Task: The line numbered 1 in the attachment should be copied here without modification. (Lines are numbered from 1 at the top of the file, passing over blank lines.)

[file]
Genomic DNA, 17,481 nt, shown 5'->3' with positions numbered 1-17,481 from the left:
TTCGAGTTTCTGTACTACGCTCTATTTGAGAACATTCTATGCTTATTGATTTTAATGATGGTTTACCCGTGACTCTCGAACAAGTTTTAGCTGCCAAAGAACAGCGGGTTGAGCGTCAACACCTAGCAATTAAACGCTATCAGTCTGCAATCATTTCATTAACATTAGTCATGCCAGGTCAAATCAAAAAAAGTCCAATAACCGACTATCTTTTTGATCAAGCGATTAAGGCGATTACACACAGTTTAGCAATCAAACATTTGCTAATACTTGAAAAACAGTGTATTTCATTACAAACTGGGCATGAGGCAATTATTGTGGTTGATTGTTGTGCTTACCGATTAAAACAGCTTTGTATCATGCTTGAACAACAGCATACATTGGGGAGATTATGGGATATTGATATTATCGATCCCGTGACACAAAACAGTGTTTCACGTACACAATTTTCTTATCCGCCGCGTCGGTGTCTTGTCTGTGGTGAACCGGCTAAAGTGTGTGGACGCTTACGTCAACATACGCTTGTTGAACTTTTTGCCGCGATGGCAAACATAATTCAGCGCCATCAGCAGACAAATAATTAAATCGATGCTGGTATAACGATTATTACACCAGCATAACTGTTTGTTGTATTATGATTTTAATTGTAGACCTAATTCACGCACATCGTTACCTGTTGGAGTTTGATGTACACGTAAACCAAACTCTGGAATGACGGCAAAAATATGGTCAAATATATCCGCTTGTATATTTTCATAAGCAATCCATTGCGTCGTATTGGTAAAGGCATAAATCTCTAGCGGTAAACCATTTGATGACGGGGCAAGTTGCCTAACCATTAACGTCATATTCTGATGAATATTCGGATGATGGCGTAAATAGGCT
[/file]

Genomic DNA, 17,481 nt, shown 5'->3' with positions numbered 1-17,481 from the left: